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Research project (§ 26 & § 27)
Duration : 2019-03-01 - 2023-02-28

The major aims of this project are related to galactose in Entamoeba histolytica in terms of its metabolism and incorporation into glycoconjugates, whereby galactose is a known component of the cell surface lipopeptidophosphoglycan (LPPG) as well as of N-glycans. However, other than the predicted occurrence of UDP-galactose epimerase, there is currently little information regarding galactose metabolic and transfer reactions in this parasite.
Research project (§ 26 & § 27)
Duration : 2018-12-01 - 2022-11-30

Wood cellulose is a future super material for replacement many fossil-based products. Modification of the wood-pulp is needed for the preparation of value added products. Enzymes are specific, renewable and biodegradable tools for modification of the pulps in mild reaction conditions. Recently discovered novel types lytic polysaccharide monooxygenases, are enzymes that oxidize cellulose in the crystalline parts, thus representing a novel type of enzyme activity with capability to modify the most recalcitrant celluloses. This project will explore the potential of LPMOs in oxidative modification of cellulosic fibres. The consortium brings together top-class expertise in enzymatic modification of pulp and fibre applications, LPMO enzymology and cellulose analytics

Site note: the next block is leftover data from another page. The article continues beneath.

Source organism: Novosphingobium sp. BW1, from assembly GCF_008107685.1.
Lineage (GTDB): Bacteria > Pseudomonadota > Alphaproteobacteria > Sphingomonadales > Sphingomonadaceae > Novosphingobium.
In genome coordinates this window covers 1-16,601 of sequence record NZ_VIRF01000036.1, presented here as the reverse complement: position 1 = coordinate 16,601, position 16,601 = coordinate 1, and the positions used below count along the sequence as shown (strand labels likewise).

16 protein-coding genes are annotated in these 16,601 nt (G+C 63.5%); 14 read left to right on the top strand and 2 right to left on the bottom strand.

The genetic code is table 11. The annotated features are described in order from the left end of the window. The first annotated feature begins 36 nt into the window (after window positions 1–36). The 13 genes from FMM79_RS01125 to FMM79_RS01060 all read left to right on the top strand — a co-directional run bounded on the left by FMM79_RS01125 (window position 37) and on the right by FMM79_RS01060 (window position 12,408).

Research project (§ 26 & § 27)
Duration : 2018-12-05 - 2021-12-04

Despite the significant advantages that combining ion mobility mass spectrometry with all-ions QTOFMS, the highly complex nature of samples faced in metabolomics studies still poses great challenges for routine use of such workflows in metabolomics. One approach to address this limitation is the use of drift-time dependent quadrupole transmission profiles to facilitate a “bandpass” selection of precursor ions to be fragmented in the collision cell. In such a workflow, the transmission and/or collision energy applied in the high energy frame can be further directed by the drift separation (i.e. the quadrupole transmission is programmed to suit the drift times of relevant metabolites). This technology has enormous potential for metabolomics, but has not been tested or assessed with relevant compounds or real samples. In this project, we propose to investigate the use of continuous wide-band quadrupole isolation in combination with ion mobility separation to establish optimized acquisition settings and comprehensive datamining workflows with an outlook toward critical applications covering both identification and relative quantification in biological and environmental samples.

Supervised Theses and Dissertations